Databank: Independent Schools Report Decline in Total Donations

October 10, 1984 2 min read

Overall giving to independent elementary and secondary schools decreased by 5.2 percent in 1982-83, according to a report from the Council for Financial Aid to Education.

But all types of annual giving, donations made by alumni and others to annual solicitations and usually applied to schools’ operating budgets, increased between 1981-82 and 1982-83, according to a review of the survey data by the National Association of Independent Schools.

The independent-schools group joined the cfae and the Council for ‘Advancement and Support of Education, a higher-education organization, in co-sponsoring the report.

According to the report--the 24th annual edition of the Survey of Voluntary Support of Education--giving to independent schools declined from a total of $295 million in 1981-82 to $276 million the next year.

The report was based on surveys of 480 schools in 1982-83 and 486 schools in 1981-82. The 390 schools that responded to both surveys reported a decline in overall gift support of 5.4 percent.

Capital Donations

A decrease in funds from “capital” gifts, usually one-time contributions that are used to build endowments or buildings, accounted for the overall decline in donations, according to the report. Such gifts amounted to $167.3 million at the 480 schools surveyed in 1982-83, down from $198.5 million at 486 schools in 1981-82.

The report attributed the decline in capital-gift totals to several unusually large gifts made during the 1981-82 school year. An official of the nais noted that Albuquerque Academy in New Mexico received a gift of approximately $25 million that year. In general, capital contributions have been rising in recent years, the official said.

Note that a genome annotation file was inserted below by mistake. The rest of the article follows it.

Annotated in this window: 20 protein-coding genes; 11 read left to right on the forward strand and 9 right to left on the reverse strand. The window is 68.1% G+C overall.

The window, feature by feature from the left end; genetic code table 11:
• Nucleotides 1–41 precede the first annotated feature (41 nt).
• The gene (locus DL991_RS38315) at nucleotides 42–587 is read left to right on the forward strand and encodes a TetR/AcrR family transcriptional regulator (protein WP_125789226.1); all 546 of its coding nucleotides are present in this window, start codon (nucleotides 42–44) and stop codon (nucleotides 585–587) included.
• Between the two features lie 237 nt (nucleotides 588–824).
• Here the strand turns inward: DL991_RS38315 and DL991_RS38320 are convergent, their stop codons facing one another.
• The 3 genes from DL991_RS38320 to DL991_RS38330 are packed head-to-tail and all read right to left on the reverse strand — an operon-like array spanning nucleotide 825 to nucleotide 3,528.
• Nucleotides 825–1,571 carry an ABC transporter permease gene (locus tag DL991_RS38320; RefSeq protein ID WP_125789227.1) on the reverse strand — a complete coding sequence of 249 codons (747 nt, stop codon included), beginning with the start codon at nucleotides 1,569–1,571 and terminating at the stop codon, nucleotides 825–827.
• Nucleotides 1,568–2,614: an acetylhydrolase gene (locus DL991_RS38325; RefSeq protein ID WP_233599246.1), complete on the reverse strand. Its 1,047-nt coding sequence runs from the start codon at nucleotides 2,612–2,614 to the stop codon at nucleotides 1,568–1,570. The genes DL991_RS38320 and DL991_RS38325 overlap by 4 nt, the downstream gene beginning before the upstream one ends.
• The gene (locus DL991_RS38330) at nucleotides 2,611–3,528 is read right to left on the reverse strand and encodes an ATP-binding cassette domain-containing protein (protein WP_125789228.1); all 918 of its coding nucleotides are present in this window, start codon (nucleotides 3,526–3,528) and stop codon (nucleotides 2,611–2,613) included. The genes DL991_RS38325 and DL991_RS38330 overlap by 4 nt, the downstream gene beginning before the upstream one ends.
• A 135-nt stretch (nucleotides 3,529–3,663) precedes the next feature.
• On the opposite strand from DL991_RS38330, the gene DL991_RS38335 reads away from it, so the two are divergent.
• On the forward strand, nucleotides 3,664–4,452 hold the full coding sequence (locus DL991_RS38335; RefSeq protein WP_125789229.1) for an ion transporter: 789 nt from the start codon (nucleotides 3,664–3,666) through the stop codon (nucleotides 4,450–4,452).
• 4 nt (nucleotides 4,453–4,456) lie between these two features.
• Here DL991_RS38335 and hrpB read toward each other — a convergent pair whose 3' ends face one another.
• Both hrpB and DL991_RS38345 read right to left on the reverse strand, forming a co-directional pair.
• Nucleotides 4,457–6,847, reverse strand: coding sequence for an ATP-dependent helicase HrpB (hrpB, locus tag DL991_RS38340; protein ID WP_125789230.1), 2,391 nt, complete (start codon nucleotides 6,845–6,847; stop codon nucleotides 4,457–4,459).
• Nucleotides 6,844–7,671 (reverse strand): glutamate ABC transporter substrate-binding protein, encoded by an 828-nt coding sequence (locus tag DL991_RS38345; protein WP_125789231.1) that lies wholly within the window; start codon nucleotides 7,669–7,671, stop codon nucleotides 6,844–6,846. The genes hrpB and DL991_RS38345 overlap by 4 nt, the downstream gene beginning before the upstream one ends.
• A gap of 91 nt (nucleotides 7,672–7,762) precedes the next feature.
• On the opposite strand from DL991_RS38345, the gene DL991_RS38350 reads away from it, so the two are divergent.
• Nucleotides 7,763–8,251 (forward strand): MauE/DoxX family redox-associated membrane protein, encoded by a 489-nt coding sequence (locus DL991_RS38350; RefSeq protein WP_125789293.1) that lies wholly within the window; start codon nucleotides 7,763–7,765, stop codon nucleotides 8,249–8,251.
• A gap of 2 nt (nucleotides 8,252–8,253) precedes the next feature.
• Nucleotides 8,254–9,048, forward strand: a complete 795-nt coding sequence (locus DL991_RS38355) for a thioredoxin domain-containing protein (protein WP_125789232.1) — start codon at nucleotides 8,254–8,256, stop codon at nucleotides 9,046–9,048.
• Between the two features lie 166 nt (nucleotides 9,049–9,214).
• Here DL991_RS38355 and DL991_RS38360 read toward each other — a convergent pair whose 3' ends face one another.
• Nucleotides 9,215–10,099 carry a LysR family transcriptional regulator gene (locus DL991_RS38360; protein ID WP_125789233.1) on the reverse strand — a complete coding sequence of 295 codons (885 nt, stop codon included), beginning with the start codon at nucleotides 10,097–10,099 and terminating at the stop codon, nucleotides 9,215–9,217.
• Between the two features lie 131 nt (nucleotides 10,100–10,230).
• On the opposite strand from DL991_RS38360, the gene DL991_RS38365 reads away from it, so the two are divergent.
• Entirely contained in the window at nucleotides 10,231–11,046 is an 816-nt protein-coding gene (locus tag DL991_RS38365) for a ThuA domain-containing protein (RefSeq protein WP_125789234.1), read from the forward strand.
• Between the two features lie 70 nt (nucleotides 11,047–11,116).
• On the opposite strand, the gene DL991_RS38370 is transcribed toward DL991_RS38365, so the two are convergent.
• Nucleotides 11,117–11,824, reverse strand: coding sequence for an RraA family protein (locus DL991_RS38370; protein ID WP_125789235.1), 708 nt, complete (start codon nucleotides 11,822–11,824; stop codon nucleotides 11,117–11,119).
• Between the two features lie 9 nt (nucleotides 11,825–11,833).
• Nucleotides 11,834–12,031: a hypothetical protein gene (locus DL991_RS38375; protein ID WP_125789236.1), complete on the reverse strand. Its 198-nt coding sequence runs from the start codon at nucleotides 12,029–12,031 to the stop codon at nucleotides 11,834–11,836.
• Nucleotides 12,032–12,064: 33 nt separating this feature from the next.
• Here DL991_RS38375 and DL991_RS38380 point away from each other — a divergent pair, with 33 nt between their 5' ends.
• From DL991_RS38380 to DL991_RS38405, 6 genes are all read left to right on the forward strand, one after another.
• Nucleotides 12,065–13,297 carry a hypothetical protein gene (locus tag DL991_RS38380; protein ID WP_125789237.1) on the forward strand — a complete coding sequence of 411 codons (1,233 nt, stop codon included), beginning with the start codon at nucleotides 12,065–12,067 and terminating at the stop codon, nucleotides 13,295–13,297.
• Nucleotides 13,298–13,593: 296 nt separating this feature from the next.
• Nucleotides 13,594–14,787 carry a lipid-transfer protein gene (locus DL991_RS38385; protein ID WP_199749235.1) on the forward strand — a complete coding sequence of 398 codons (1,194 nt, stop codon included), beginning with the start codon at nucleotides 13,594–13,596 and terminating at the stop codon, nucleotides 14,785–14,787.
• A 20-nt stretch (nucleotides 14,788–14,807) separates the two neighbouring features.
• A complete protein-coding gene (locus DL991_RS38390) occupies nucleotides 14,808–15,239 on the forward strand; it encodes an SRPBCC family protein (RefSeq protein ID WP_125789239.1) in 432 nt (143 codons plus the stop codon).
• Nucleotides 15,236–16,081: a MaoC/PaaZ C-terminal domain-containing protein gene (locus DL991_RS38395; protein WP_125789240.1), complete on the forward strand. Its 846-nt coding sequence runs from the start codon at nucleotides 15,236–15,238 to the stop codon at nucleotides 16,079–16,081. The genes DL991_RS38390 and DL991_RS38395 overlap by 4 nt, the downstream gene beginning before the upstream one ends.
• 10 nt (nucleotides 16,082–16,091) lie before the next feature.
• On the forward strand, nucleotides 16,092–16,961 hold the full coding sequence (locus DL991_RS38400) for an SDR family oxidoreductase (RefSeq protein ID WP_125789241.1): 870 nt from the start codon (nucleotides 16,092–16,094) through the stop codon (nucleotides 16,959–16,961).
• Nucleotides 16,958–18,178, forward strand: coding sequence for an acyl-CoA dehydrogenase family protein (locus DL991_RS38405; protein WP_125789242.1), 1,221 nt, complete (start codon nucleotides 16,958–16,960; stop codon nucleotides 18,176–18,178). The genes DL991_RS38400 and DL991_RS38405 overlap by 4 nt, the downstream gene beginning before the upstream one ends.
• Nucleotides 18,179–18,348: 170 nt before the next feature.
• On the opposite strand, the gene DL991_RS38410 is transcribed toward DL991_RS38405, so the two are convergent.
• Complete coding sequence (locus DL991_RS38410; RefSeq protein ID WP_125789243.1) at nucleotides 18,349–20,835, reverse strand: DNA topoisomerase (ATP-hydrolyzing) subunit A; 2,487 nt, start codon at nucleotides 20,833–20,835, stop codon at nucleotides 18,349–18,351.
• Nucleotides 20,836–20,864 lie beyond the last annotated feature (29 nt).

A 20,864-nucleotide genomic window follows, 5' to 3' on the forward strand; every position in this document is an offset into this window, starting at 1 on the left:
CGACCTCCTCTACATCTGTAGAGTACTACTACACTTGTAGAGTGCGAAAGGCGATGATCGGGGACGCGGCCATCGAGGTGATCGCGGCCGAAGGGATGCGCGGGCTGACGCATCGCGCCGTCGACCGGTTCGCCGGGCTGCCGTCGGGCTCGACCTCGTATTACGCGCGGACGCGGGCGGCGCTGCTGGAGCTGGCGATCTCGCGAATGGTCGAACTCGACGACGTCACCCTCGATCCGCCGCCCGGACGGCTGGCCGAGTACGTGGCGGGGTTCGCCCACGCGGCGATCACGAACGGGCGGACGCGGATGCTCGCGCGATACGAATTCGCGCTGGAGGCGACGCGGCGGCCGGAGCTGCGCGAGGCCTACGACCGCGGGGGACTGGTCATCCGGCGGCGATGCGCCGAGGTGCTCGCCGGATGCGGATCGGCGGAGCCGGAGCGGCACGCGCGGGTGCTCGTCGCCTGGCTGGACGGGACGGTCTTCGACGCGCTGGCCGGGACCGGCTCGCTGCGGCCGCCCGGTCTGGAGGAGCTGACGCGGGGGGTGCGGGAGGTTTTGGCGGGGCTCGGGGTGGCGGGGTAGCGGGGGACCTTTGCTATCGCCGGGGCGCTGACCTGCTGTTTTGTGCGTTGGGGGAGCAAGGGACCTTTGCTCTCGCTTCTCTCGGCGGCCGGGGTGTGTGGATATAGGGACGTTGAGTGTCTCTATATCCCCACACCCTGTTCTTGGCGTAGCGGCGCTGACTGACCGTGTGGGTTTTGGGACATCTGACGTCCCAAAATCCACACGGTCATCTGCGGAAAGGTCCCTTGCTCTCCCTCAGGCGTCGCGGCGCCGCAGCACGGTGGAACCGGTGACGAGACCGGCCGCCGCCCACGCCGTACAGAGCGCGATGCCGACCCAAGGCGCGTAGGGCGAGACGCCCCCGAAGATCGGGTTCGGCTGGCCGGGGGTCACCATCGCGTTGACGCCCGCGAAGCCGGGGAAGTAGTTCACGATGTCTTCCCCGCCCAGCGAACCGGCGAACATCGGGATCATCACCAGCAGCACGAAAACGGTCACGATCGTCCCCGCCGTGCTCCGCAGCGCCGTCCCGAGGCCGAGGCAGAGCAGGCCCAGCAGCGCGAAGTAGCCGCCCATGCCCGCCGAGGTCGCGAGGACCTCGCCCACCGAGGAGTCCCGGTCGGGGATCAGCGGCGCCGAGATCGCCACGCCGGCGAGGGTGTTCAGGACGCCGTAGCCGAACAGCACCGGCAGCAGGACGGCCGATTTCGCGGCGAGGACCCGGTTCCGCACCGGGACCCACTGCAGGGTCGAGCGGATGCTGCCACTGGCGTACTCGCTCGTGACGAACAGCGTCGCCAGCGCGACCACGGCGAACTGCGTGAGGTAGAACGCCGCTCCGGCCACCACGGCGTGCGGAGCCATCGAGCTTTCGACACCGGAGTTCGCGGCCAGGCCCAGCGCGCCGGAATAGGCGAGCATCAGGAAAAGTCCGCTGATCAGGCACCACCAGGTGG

Annual Giving

According to the nais, total annual-giving revenue at independent schools rose by 13 percent from the previous year, from $81.6 million to $92.5 million. The schools surveyed in 1982-83 received an average of $192,800 each in annual-giving donations, compared with an average of $167,900 the year before.

Among the other nais findings:

Giving by alumni increased by 11 percent from 1981-82 to 1982-83, to $33.5 million, and more alumni responded to annual-giving solicitations--28.1 percent responded in 1982-83 versus 26.7 percent in 1981-82. The average alumni gift rose 2.7 percent, from $118 to $121.

Giving by non-alumni parents rose from $25.2 million to $28.9 million; the number of donors rose from 107,395 to 116,743.

Donations from corporate sources rose to an all-time high of $12.5 million in 1982-83, an increase of 12.3 percent from the previous year. Corporate contributions totaled 4.5 percent of overall giving to independent schools.--tt

A version of this article appeared in the October 10, 1984 edition of Education Week as Databank: Independent Schools Report Decline in Total Donations